President Ellen Johnson-Sirleaf has commended health care workers in Bomi County for going the extra mile in the wake of the Ebola virus outbreak in the country.
According to an Executive Mansion release, the Liberian leader said she was impressed by the courage and enthusiasm demonstrated by the health care workers in such an emergency situation which has claimed hundreds of lives, including those of health workers.
Speaking during the weekend in Tubmanburg Bomi County, President Sirleaf told the health workers that they were making the ultimate sacrifices for their country in keeping with the oath taken to save lives.
By this, she said, the government has no excuse not to act in creating the environment for smooth operation. "The government is doing all within its power to supply your equipment as needed for protecting yourselves and the Health Ministry is going to do that immediately," she said.
She expressed heartfelt gratitude to the volunteers at the Klay junction where many Liberians are volunteering their services and encouraged them to keep up the fight against the Ebola virus disease. Earlier, the volunteers told the President that they felt compelled to volunteer their services as there is no other way they could demonstrate their patriotism other than doing what they are doing at the Klay Junction.
The volunteers are carrying out screening with thermometers that are being used to monitor traveler's temperature. The Chief Medical officer of the Liberian Government Hospital in Tubmanburg, Dr. Gabriel Logan, thanked the Liberian leader for her personal engagement in the Ebola fight.
Briefing President Sirleaf, Dr. Logan said the Bomi County Health Team in collaboration with the local government has initiated several measures aimed at stopping further transmission in the county. He named the construction of an isolation center and anti-Ebola messaging, which he said has greatly impacted the fight. Dr. Logan praised the government for the food supply and the cooperation being received from security forces enforcing anti-Ebola regulations.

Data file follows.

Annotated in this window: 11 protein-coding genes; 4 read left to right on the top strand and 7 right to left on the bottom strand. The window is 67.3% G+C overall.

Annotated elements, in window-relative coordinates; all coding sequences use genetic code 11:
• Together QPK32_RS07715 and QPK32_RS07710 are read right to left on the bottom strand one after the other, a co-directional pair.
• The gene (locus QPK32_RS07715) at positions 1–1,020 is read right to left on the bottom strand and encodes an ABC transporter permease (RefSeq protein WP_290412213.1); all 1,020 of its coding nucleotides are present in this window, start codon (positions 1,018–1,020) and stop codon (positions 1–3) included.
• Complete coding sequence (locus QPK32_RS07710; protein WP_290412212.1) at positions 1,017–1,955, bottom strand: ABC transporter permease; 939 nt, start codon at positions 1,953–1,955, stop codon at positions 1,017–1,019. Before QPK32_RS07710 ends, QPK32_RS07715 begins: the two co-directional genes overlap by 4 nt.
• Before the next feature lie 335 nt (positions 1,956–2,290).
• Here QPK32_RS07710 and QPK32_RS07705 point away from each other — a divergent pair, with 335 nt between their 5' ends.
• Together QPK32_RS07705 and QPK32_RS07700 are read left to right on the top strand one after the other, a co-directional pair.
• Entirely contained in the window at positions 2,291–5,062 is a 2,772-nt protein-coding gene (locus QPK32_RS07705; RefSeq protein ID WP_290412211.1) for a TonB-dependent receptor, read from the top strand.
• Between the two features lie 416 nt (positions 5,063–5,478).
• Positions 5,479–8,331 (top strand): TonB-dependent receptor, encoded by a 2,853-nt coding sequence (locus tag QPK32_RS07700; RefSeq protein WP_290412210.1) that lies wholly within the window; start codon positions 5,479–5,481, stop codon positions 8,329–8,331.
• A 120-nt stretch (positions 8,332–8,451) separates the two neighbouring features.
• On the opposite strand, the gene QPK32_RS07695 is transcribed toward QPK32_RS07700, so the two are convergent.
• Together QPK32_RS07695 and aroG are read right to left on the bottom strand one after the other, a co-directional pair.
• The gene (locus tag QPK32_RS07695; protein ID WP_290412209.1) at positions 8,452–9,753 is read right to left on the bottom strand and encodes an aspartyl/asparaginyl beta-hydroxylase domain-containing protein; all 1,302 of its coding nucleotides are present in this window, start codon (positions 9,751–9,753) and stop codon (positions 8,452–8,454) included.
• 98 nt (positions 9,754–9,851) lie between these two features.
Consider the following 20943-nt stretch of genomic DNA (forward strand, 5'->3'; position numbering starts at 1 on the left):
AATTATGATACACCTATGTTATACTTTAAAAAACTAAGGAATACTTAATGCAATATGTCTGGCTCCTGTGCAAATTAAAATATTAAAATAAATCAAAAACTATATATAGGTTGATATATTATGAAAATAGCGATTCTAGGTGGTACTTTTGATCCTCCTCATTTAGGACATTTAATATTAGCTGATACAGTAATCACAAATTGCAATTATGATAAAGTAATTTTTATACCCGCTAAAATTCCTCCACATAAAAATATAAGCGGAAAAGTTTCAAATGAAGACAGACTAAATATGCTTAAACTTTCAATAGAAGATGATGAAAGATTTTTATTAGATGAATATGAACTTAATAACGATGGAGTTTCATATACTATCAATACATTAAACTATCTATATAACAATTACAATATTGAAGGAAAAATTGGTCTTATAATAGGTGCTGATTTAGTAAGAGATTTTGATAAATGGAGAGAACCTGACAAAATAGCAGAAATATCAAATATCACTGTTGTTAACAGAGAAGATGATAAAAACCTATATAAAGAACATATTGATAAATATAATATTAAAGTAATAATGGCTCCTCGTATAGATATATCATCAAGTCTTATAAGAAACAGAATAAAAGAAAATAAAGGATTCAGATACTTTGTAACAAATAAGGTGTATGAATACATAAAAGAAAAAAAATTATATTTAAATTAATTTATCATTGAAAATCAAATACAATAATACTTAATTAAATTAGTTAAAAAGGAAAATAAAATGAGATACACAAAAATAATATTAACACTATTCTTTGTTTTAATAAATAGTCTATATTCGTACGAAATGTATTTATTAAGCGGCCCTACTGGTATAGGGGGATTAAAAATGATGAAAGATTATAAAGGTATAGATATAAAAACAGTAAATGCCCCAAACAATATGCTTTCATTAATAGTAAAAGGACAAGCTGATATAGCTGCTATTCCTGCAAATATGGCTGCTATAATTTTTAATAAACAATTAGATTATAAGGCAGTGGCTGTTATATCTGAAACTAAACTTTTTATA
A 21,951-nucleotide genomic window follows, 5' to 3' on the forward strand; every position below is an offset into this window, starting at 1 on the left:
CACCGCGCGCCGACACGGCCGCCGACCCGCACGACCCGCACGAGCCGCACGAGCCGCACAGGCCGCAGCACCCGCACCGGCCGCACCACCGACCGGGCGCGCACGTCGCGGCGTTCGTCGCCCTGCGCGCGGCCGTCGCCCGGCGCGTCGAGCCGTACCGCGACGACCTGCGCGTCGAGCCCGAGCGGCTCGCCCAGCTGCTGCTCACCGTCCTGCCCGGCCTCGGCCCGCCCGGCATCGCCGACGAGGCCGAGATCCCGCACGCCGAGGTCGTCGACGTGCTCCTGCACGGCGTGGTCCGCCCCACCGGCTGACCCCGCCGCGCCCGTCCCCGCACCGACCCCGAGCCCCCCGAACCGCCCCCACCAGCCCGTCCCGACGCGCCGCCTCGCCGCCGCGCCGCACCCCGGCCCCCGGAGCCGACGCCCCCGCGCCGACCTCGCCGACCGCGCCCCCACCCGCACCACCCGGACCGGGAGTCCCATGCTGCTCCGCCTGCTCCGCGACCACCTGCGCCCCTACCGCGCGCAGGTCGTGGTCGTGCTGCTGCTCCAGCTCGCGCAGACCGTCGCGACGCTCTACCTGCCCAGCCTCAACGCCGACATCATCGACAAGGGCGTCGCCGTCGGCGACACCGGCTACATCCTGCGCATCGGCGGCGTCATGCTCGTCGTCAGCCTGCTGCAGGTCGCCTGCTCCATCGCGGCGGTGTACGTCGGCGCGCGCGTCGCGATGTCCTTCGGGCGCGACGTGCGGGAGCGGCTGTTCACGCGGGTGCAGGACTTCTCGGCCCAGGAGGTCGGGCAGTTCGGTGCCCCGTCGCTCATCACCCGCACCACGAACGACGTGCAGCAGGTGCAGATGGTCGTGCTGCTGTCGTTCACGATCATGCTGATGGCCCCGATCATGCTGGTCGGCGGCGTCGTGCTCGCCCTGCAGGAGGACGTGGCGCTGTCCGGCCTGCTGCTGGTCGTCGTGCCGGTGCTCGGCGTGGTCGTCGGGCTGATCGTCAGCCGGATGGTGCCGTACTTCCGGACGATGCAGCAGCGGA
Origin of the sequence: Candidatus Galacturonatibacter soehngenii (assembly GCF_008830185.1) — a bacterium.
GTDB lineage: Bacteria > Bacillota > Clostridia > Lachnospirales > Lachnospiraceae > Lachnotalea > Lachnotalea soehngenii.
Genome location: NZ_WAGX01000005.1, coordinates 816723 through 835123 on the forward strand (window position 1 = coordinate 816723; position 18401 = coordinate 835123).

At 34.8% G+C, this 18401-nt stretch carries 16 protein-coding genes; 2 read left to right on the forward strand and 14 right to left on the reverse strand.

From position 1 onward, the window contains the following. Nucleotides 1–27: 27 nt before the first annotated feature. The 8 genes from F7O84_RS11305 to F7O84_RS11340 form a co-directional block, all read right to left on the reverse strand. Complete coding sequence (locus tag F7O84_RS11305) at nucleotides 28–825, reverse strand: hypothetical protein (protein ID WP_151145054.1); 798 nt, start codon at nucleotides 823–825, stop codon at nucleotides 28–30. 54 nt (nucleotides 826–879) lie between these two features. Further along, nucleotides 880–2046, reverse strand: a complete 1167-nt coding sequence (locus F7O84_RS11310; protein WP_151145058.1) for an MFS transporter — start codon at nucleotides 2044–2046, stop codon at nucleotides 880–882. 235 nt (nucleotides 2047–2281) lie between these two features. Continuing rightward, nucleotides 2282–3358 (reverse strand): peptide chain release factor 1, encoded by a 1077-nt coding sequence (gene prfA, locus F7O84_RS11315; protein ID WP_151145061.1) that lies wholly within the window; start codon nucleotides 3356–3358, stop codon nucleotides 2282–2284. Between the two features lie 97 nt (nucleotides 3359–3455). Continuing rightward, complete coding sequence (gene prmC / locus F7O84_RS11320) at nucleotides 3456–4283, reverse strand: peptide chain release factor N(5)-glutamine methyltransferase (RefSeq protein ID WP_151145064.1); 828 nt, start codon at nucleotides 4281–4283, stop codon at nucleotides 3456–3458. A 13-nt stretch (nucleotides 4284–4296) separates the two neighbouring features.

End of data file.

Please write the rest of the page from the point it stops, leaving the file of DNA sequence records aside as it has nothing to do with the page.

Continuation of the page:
He appealed for personal protection Equipment (PPEs) that he thinks will encourage health workers in the discharge of their duties. "We lack disposable PPEs and by this, nurses are reluctant to carry out preliminary screening in distinguishing whether it is Ebola or the regular ailment," Dr. Logan informed President Sirleaf.
In a related development, President Sirleaf on Monday, August 25, 2014 paid a visit to the quarantined West Point community to further explain to the people the intent of the measures placed in their community. In West Point, the President informed the residents that the measures placed on them were temporary, only meant to stop the spread of the Ebola virus disease.
The President told the West Pointers that the government and its partners have arranged food supply and challenged the residents to remain calm as food and water distribution has already started. President Sirleaf, as part of several measures already taken to stop transmission, last Tuesday, August 19, quarantined West Point and Dolo Town communities in Monrovia and lower Margibi County due to an outbreak in those communities.